Reaganism's Death Knell

[ Posted Wednesday, August 11th, 2021 – 16:19 UTC ]

Ronald Reagan was the first president in the modern age who truly understood the importance of television cameras and snappy one-liners to advance his political agenda. This wasn't that big a surprise, seeing as how he had been a minor Hollywood movie actor and learned the impact of visual presence on the screen at an early age. He used this to great advantage both in his campaigns for president and, once he won, in the Oval Office itself. And one of his best lines was a take on a very old joke. Reagan was fond of summarizing his antipathy towards "big government" with the following quip: "The nine most terrifying words in the English language are: 'I'm from the government and I'm here to help!'"

As mentioned, this wasn't an original thought, it was actually the punchline to a common joke: "What are the three biggest lies in Western civilization?" The first two answers (in case there's anyone out there who hasn't heard this before) are: "I'll respect you in the morning," and: "The check is in the mail." That last one shows how dated the joke truly is, as younger readers might have to have the concept of "check" (if not "mail") explained to them.

All kidding aside, however, Reagan used the one-liner to advocate for shrinking the federal government as much as possible (even though it actually grew under his watch), restricting what it could and could not do, and getting the public behind supporting this limited-government agenda. He was most successful at the last of those, and we've been living with the hangover ever since. First there were "centrist" Democrats like Bill Clinton who infamously signed a bill declaring it would: "end welfare as we know it." Then there were less-centrist but still timid Democrats like Barack Obama, who knew Reaganism was wrong but didn't have the political willpower to force any drastic changes (Obamacare was indeed historic, but it fell far short of what would have been truly revolutionary -- some form of single-payer).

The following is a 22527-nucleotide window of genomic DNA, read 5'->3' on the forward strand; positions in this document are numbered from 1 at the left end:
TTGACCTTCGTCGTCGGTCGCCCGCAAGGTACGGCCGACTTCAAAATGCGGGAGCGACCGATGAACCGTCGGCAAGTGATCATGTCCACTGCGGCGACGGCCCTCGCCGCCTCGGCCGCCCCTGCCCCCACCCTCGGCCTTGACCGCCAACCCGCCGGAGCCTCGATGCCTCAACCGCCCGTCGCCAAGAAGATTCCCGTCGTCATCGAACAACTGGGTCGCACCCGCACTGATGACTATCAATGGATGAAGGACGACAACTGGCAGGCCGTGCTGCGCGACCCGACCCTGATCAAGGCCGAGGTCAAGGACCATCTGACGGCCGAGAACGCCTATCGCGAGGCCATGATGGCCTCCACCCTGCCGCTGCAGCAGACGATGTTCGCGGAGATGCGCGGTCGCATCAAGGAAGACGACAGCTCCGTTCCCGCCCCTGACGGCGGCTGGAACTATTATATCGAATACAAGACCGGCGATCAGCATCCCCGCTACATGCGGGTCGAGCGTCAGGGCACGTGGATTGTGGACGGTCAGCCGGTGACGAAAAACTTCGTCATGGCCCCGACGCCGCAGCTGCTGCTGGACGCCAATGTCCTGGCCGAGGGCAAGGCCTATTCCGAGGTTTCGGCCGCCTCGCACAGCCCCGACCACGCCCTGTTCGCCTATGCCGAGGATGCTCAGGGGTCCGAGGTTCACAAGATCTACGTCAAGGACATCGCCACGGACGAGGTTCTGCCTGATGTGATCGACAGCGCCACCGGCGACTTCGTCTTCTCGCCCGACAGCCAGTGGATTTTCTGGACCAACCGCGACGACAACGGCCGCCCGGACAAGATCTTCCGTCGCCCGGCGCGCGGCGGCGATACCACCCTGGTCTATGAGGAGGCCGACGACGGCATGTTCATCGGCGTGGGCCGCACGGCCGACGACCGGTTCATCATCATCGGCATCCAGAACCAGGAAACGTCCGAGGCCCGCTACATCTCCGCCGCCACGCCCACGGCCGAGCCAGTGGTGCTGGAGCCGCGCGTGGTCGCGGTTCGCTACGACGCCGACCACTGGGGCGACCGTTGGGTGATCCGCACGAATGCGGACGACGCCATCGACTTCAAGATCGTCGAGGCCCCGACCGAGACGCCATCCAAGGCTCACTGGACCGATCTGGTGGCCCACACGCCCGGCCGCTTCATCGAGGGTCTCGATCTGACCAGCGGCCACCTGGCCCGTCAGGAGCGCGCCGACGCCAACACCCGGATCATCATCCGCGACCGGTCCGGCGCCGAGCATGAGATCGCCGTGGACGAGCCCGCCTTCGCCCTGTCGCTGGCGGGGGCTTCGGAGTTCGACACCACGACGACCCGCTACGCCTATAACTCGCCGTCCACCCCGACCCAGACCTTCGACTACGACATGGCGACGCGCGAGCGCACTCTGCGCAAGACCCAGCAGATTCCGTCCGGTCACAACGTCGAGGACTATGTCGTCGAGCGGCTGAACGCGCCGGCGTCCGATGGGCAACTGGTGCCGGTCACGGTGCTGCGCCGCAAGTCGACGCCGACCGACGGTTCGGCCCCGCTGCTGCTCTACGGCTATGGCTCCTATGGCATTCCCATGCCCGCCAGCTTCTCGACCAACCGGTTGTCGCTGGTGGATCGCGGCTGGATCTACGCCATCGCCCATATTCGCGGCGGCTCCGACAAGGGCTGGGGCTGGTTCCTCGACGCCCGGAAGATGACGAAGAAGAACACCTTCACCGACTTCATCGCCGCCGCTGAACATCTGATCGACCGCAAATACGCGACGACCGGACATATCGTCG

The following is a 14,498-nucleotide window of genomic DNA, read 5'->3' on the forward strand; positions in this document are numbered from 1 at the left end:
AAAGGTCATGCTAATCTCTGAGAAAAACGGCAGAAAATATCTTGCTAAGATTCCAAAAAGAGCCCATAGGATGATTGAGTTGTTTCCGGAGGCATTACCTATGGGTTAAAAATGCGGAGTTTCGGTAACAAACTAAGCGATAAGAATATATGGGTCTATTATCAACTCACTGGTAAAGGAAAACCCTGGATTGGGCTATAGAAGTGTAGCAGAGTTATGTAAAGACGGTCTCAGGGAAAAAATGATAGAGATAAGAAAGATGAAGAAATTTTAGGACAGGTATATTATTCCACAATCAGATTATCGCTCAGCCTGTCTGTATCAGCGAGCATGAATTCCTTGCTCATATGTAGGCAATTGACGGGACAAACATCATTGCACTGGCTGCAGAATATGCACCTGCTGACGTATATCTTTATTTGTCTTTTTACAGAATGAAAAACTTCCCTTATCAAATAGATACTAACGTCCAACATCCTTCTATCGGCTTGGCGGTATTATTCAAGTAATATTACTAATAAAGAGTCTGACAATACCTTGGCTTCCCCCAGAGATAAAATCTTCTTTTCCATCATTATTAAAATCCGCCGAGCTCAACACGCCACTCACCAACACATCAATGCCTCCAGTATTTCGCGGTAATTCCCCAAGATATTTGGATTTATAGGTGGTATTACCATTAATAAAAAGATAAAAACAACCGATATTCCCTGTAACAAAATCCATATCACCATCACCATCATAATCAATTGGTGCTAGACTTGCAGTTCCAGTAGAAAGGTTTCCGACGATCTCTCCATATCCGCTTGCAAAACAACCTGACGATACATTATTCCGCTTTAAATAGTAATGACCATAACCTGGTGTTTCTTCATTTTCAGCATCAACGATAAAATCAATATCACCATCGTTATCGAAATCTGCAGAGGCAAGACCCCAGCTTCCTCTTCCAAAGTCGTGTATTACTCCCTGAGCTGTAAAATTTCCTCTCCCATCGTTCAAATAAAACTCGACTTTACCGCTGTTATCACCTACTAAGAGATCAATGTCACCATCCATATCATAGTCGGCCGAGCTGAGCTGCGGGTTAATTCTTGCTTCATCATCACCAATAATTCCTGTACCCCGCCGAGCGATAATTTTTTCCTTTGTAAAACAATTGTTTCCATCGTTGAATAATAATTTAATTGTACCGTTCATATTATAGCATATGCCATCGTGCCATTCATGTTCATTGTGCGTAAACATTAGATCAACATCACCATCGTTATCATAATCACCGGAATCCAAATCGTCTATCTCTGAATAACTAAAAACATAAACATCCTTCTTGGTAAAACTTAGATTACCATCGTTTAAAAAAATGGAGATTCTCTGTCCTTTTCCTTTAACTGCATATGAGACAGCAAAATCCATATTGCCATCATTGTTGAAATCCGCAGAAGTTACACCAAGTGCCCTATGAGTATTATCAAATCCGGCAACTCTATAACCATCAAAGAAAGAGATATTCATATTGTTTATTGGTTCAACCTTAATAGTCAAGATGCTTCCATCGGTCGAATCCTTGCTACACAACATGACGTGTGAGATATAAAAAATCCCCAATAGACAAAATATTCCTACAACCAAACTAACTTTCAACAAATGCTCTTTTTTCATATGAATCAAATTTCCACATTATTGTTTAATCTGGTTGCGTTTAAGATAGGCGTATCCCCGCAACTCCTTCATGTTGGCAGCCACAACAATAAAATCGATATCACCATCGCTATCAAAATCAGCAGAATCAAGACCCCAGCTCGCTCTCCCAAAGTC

Today, however, might just be seen as the dawn of a new era in American politics, and the death knell of Reaganism. Because there was a perfect storm of a worldwide pandemic, an economic shutdown which led to devastating circumstances for tens of millions, and a huge failure of the federal government to adequately step up to the plate, the American public seems much more willing to now embrace the polar opposite of Reaganism: a robust federal government that does indeed try to actively help average middle-class families.

This is a historic and monumental shift. And it began in the wee hours of this morning, when the Senate passed the first hurdle towards a budget reconciliation bill that, in the words of its author Senator Bernie Sanders: "will be the most consequential piece of legislation for working people, the elderly, the children, the sick and the poor since F.D.R. and the New Deal of the 1930s." And that's not really even an overstatement of the facts. Reaganism is on life support and this bill aims to pull the plug.

Senate Majority Leader Chuck Schumer circulated a memo which lays out exactly what this bill will accomplish. It is a breathtaking and extensive list, by any measure. Although his memo runs to nine pages, the first four are the crucial ones. They contain a committee-by-committee breakdown of what should be in the final bill. Two committees in particular are going to get to direct the most radical government investment effort since F.D.R.: the Finance Committee and the Heath, Education, Labor, and Pensions Committee.

Here is just a subset of the Finance Committee's bullet points:

  • Paid Family and Medical Leave
  • ACA expansion extension and filling the Medicaid Coverage Gap
  • Expanding Medicare to include dental, vision, hearing benefits and lowering the eligibility age